The Malaysian Reserve

Lim: EPF did not lose RM6b

EPF to organise media briefing on enhancement of EPF Scheme and Policy

by DASHVEENJIT KAUR / pic by TMR file

The Ministry of Finance has rebutted claims that the Employees Provident Fund (EPF) has reported a loss of RM6 billion in its investments.

Finance Minister Lim Guan Eng said the fund did not lose RM6 billion in a month as claimed, as the current share values are still above their initial purchase prices.

“Even with the value of shares, it is still less accurate as the share price is guided by the performance of the FTSE Bursa Malaysia KLCI,” he said in the Dewan Rakyat yesterday.

Lim was responding a question from MP Datuk Seri Dr Adham Baba (BN-Tenggara) who asked the government’s immediate steps to overcome losses suffered by the EPF.

“The reported loss of RM6 billion in shareholdings after the (14th) General Election (GE14) is entirely book value.

“If compared to the original purchase price or book value, the EPF still records overall profit,” he said.

Last month, the media reported the retirement fund had suffered a 12% drop in investment value amounting to RM6.09 billion between May 8 (a day before GE14) and June 7 through its top 10 worst performing counters.

Lim added that for whatever shares not sold, the profits are not recorded and is known as unrealised gains.

“Share prices are prone to volatility and a snapshot of the stock market cannot be used as a result to determine the outcome of any of the EPF’s investment in companies,” Lim said.

He also clarified daily changes of the local benchmark index do not affect dividend distribution by the EPF as it declares dividends based on net profit.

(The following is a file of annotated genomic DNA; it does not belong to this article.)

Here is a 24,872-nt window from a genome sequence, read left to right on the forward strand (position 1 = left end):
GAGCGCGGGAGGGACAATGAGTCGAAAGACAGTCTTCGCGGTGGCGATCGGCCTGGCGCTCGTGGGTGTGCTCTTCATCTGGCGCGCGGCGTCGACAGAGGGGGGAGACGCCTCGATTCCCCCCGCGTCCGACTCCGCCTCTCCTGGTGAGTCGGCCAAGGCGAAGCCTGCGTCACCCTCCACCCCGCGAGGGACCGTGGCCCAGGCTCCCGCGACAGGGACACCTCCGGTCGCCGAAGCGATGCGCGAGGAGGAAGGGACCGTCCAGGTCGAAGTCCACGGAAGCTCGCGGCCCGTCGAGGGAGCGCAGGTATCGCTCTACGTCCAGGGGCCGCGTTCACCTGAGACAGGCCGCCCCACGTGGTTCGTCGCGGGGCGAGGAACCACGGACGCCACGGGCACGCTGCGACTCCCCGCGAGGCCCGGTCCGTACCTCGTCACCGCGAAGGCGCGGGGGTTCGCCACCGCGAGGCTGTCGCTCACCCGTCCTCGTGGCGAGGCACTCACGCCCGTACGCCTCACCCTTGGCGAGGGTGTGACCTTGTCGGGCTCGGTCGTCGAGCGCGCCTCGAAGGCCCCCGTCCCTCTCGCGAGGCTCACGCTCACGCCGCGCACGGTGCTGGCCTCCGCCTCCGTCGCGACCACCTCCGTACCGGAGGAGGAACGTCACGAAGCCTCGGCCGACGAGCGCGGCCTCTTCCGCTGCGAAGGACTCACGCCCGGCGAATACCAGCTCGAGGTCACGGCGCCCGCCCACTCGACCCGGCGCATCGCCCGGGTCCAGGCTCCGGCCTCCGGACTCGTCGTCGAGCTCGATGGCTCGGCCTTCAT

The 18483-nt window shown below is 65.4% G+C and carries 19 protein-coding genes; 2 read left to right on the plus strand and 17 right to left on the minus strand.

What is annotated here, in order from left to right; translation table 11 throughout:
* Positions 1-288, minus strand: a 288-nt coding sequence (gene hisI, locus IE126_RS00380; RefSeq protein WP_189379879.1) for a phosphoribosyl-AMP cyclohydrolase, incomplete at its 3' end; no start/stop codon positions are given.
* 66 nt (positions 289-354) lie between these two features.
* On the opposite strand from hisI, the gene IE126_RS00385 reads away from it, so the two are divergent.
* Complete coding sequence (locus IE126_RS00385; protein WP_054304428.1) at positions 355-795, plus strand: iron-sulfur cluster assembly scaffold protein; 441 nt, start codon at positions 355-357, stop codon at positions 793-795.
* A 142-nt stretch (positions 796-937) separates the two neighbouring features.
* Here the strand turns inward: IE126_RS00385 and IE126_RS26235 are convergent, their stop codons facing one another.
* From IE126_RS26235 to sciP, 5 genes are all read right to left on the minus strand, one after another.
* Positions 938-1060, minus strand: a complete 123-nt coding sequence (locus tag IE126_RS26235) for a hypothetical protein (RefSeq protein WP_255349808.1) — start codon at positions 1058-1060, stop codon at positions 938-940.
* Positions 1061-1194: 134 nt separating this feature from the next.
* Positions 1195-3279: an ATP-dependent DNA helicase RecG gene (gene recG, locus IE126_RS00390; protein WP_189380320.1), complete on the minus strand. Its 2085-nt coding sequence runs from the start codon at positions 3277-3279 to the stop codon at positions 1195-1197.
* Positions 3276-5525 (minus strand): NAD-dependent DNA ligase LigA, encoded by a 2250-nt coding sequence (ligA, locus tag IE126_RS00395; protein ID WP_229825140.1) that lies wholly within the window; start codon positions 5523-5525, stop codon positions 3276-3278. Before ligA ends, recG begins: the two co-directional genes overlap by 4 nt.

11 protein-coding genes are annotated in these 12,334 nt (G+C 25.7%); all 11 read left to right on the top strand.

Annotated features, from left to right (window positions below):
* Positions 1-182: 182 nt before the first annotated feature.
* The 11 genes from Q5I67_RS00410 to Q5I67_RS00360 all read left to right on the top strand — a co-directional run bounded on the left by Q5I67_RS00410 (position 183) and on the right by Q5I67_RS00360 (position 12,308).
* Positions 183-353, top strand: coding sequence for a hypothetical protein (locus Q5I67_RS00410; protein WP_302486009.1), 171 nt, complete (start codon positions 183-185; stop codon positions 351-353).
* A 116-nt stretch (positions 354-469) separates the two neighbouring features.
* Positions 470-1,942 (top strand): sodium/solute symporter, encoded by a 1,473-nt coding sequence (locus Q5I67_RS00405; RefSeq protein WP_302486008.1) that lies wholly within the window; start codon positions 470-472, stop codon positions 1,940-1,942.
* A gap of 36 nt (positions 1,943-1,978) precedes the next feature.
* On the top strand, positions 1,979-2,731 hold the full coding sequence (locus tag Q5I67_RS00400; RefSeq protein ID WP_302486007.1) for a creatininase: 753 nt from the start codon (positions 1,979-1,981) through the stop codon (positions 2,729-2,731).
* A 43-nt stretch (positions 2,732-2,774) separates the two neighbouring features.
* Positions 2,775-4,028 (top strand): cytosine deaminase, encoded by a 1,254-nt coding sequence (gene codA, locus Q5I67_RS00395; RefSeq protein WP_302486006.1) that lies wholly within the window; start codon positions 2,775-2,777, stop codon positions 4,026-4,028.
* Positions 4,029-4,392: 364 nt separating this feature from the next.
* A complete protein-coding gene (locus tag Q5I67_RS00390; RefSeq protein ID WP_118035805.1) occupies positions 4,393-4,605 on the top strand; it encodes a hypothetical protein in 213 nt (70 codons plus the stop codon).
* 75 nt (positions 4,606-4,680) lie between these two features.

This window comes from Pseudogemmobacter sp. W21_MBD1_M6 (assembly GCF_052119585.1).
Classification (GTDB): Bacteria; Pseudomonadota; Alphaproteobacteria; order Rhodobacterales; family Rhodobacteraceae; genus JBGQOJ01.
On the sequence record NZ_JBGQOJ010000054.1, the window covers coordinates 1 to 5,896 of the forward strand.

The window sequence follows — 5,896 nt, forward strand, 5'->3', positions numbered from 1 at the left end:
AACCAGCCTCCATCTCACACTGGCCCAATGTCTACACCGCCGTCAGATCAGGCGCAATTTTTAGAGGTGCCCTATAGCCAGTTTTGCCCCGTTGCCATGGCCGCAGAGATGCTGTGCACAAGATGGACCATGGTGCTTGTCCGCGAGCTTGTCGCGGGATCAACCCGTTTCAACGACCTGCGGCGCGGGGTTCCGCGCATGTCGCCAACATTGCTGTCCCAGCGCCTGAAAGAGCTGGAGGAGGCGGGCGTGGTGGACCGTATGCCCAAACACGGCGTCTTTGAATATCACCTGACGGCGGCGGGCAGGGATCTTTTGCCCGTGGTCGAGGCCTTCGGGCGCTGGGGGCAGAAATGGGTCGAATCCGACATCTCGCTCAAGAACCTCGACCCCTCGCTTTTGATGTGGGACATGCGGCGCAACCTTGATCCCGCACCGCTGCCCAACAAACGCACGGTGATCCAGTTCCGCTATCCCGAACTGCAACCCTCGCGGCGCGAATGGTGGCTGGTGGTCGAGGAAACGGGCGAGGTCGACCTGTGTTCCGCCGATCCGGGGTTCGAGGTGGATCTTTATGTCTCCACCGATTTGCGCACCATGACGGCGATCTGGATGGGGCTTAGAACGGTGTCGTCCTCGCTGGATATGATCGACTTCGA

The minister also attributed the decline in stock market performance to the volatility in global market, partly due to trade wars between the US and China, prospects of higher interest rates in the US, a stronger US dollar, the steep fall in Turkey’s lira and capital outflows.

On whether the government would diversify the EPF’s investment portfolio to low-risk investment, Lim said EPF unit holders can be assured they would get their investment back on retirement or when they need it.

“The EPF’s performance is not controversial, in fact its new CEO will also be from among the ranks of the EPF itself,” he said.

In response to a supplementary question from Adham who asked if borrowing can be done from the EPF rather than Japan, Lim said the government’s official currency debt in Japanese yen makes up only 3.1% out of total debt.

“The government’s official currency debt was only RM21.3 billion, and from that amount, RM15.7 billion was in US dollars, while RM5.3 billion in yen,” he added

Lim added that the government is confident the EPF’s investment performance will recover.

“This is in particular with the government’s effort to restore investor confidence through the elimination of corruption and public sector wastage, and ultimately improve the level of competitiveness among the private sector,” Lim added.